It was a trip that Damien Echols said could have been psychologically challenging, but instead, his first visit to Arkansas since 2011 was memorable.
"You all have made this a very welcoming experience," Echols told hundreds at the Donald W. Reynolds Performance Hall in Conway on Monday night. "It’s something I will always remember."
Echols returned to the state where he spent 18 years on death row as an artist in residence at the University of Central Arkansas for a public reading of his personal memoir and New York Times best seller, "Life After Death."
As teenagers, Echols, Jason Baldwin, and Jessie Misskelley Jr. — also known as the West Memphis Three — were convicted in the gruesome, 1993 murder of the three West Memphis boys. While Echols was sentenced to death, Baldwin and Misskelley received life in prison.
The entire case — from the heinous slaying of the three eight-year-old boys to the subsequent murder trials — garnered national attention and scrutiny. Questions continually surrounded the teens’ convictions, which in turn, drew support for the convicted from various celebrities, including Johnny Depp, the Dixie Chicks’ Natalie Maines and Pearl Jam’s Eddie Vedder.
Months after the Arkansas Supreme Court ordered new hearings in the case, the West Memphis Three, then middle-aged men, were released from prison Aug. 19, 2011.
Returning to Arkansas for the first time since that day, Echols received a standing ovation walking onto the stage. The straight-faced Echols kept an almost-capacity crowd enthralled with intrigue and a few laughs during an almost hour-long talk.
Although rarely smiling while on stage, Echols cracked a big smile and laughed after an audience member yelled "thank you" to express gratitude for his return.
The night greatly focused around Echols, his wife, Lorri Davis, and how writing provided a means of survival for the former death-row inmate.
Although his book centers around his less-than-fortunate upbringing and his time in prison, for Echols, it was always meant to provide hope for people.
"The last thing I want to do to people reading my work is depress the hell out of them," he said. "I never wanted people to come away from it, close the book and say, ‘Man, life sucks.’ It was more about giving people hope."
Writing was something that began around the age of 12 with "god-awful poetry," Echols said. Even though it had always been a love for him, Echols stopped writing for a period of time after some of his writings were used against him in court.
"The way they took things I had written in the past, took them out of context, twisted them, distorted them and made it look like I was saying things that I didn’t actually say," Echols recalled. "It screwed me up psychologically for a long time."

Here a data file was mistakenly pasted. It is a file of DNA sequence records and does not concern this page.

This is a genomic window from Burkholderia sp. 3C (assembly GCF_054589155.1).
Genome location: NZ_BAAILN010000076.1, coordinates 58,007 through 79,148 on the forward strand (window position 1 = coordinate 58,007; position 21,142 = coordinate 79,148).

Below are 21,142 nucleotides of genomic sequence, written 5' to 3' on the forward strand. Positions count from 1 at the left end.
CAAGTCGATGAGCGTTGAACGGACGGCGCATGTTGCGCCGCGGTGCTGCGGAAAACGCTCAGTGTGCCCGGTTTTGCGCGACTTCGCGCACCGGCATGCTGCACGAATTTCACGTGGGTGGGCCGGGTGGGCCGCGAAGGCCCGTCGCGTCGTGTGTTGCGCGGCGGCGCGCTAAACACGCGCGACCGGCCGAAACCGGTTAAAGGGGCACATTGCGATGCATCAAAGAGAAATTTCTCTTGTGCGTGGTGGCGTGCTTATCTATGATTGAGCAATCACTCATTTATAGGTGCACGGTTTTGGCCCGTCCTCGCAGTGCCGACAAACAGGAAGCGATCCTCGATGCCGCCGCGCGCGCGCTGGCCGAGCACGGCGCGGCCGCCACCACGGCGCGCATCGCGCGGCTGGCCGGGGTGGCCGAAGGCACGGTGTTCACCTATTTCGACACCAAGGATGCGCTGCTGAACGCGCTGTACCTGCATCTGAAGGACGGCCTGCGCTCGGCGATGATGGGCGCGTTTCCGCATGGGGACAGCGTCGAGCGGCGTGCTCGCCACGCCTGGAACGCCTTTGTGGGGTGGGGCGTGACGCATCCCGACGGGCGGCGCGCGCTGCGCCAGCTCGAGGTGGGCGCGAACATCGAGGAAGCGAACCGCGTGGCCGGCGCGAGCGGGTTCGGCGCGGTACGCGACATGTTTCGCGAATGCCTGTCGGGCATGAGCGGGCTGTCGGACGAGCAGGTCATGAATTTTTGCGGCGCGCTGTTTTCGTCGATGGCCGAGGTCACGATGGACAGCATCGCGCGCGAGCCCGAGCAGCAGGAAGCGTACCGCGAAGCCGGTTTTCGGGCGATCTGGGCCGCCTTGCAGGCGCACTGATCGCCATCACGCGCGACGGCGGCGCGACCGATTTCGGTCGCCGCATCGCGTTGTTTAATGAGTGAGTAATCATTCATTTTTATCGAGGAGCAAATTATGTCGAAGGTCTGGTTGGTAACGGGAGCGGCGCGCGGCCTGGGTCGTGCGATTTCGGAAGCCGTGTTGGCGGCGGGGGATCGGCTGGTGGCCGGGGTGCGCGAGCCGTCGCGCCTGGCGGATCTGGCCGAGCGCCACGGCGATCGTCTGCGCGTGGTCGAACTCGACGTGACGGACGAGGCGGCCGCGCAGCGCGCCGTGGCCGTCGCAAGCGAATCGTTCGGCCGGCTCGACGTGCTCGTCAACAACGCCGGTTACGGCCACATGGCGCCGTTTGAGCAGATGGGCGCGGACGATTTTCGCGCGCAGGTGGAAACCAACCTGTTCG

It was not until he noticed a cease in development of other inmates that Echols said he discovered he needed writing as a means of survival.
"Immediately, (new inmates) stopped developing as people, because they’re not having experiences anymore," Echols said. "They’re not having anything that makes them grow in any sort of way. So they start to stagnate, deteriorate and decay inside. I immediately saw that I didn’t want to be that way."
It was also his prison writing that helped develop a love between he and his wife, Lorri.
Echols and Davis were married in December 1999 after a three-year period of exchanging letters and visits. Davis first wrote Echols in 1996 after viewing HBO’s "Paradise Lost: The Child Murders at Robin Hood Hills," which centered around the scrutiny and uncertainty of the murder trials.
"We fell in love through writing to each other," Davis said. "It was the way he expressed himself in letters."
In addition to a screenplay, Davis said the two are now working on a book, "Yours For Eternity," which is a collection of the letters exchanged during Echols’ time in prison.
"That’s what Damien would sign his letters to me," Davis said of the book’s proposed name.
The book is scheduled to be released in June, Davis said.
Before closing the evening, Echols read selected passages from his book, including one entry that told of a particular piece of mail he received while in prison.
"Today I received a letter from Sen. John Kerry asking me for a donation," Echols read as the audience erupted in laughter. "Much like the one I received last year from Joe Biden, this one also says that if I don’t help the Democrats, they won’t be able to stop those evil Republicans from violating my civil rights. After reading it, I could only quote the great Elvis Presley when he says, ‘what the hell, man?’"
Echols said the visit helped bring his story full circle, mentioning the fact he took multiple classes from UCA — including Reading German, Sociology and General Psychology — while in prison.
After the event, Echols took part in a book signing for audience members. Earlier in the day, Echols spoke with multiple writing classes and held an interview with a group of graduate students.
(Staff writer Lee Hogan can be reached by email at firstname.lastname@example.org or by phone at 505-1246. Follow Lee Hogan on Twitter at twitter.com/LCD_LeeHogan. To comment on this and other stories, log on to thecabin.net.)